CEC Theses and Dissertations

Title

Cooperative Science in a Computer-Mediated Communications Environment Effects on Developing the Integrated Science Process Skills of Secondary Students In Pennsylvania

Date of Award

1992

Document Type

Dissertation

Degree Name

Doctor of Education in Computer Education

Department

Center for Computer and Information Sciences

Advisor

John Kingsburry

Committee Member

Thomas W. MacFarland

Committee Member

Laurie Dringus

Abstract

This study investigated the possible correlation between Advanced Placement Computer Science Examination scores and secondary teacher certification in computer science, prompted by the low scores for South Carolina students and the lack of such certification in South Carolina.

A survey was sent to the chief education official in each of the United States of America, the District of Columbia, U.S. territories, the Department of Defense Dependent Schools, and selected technically oriented foreign countries, to determine the current status of the recognition of computer science as a certification area.

Scores for the 1990 Advanced Placement (AP) Computer Science Examinations were secured from the College Board for statistical analysis. Of the agencies sent surveys, 52 had AP computer science test scores and became the agencies used for statistical analysis. These agencies included the 50 United States, the District of Columbia, and Puerto Rico.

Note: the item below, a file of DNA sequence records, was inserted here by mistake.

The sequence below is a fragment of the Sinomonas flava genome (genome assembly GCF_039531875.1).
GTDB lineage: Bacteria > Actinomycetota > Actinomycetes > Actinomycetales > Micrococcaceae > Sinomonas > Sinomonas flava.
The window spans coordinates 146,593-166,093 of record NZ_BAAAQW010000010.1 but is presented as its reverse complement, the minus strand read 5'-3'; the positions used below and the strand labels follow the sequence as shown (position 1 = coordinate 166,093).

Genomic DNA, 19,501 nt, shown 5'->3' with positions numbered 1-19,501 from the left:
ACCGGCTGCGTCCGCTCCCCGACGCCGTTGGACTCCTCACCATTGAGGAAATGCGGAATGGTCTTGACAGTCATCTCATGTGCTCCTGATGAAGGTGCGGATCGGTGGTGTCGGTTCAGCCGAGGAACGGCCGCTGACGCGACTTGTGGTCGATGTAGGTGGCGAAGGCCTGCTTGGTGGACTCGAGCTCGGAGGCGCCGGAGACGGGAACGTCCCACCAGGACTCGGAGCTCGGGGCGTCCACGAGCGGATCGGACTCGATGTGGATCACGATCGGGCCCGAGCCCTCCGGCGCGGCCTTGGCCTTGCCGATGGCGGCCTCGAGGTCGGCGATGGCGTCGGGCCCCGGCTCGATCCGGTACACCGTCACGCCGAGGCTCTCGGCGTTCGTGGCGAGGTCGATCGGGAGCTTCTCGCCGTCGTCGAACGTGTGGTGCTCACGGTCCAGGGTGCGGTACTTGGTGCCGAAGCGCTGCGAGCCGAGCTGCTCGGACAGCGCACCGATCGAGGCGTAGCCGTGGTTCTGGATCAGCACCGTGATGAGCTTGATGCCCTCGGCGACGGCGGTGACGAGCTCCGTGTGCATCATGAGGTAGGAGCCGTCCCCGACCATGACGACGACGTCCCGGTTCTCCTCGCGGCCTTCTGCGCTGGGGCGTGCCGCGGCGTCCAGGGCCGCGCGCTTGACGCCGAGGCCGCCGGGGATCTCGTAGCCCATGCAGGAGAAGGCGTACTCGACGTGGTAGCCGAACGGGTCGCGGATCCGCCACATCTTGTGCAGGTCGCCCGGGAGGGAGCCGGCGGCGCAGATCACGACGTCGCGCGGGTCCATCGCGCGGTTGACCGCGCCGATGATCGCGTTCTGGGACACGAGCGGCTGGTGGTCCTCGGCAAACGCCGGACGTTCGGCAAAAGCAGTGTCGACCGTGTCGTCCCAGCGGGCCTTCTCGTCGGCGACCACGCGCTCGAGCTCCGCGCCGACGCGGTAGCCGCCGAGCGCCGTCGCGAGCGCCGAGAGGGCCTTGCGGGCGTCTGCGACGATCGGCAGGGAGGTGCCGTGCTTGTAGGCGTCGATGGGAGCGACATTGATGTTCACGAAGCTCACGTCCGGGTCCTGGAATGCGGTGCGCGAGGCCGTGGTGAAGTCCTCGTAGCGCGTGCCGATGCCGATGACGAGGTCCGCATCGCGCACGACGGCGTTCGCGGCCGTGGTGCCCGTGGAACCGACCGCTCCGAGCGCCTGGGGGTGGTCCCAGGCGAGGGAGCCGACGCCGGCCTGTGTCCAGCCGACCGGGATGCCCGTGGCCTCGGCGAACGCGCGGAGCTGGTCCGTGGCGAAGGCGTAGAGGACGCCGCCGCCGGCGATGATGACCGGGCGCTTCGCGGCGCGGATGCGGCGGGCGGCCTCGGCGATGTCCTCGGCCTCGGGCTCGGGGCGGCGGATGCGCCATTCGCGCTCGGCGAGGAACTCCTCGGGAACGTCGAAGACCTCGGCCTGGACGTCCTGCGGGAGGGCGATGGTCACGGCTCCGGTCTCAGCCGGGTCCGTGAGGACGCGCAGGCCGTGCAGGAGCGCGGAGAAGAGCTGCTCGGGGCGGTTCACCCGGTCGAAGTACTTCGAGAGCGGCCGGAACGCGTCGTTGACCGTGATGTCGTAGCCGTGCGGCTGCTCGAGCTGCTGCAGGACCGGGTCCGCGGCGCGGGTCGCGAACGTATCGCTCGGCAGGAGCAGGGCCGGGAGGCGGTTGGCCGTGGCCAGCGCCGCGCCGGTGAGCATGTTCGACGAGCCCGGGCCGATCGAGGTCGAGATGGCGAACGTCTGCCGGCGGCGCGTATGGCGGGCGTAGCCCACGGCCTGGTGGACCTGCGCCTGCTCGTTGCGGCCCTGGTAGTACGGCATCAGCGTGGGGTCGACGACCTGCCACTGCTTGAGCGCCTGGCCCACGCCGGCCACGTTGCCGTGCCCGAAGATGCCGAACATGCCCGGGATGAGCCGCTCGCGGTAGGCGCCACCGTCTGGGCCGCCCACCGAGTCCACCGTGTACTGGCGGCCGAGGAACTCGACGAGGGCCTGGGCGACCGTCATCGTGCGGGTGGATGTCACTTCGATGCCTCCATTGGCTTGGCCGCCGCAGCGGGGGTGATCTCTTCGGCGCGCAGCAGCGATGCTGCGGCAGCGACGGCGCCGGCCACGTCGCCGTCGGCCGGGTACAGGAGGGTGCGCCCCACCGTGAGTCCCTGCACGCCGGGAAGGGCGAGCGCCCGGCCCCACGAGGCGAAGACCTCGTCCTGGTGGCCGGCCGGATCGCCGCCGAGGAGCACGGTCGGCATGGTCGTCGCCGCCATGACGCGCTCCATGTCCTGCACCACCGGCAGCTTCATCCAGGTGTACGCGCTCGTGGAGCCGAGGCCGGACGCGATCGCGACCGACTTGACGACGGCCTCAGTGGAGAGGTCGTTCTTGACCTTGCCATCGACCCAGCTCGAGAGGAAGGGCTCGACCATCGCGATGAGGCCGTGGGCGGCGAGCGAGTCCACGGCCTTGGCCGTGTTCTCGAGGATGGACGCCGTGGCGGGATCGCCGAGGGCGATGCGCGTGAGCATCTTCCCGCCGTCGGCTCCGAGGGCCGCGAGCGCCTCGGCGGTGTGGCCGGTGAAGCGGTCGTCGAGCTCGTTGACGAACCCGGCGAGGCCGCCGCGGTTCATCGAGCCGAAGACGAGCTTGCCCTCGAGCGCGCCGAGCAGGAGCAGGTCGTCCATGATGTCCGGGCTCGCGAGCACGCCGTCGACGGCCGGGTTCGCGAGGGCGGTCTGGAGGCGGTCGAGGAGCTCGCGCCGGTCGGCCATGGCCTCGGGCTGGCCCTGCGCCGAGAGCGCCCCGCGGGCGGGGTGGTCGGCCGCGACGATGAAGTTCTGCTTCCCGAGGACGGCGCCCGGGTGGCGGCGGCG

Both the average test score and the percentage of students passing each of the two AP Computer Science Examinations were arranged into descending order. The number of certifying agencies were counted in each quartile. The number of expected and observed certifying agencies were analyzed using a chi square test for two-way classification to determine if the recognition of computer science as a certification field correlated with student success, as measured by average score and percent passing .

The results of the survey showed that the number of agencies offering computer science certification had markedly increased since previous studies were undertaken in 1983 and 1986. Beginning in 1991, 24 of the 50 states will offer such certification, while only five offered computer science certification in 1983 and 11 offered such in 1985. In addition, the District of Columbia, Department of Defense Dependent Schools, and Guam have some type of computer science certification. Results for foreign agencies replies are presented for information, since few participate in the Advanced Placement Program. The chi-square analysis failed to establish a correlation between the adoption of computer science certification and student success on either of the Advanced Placement Computer Science Examinations. While no correlation was found between teacher certification and student success, an apparent trend of more and more states recognizing computer science as an area of teacher certification was verified. Further investigation into student success on the Advanced Placement examinations should be continued, as should the continuation of the investigation of computer science certification.

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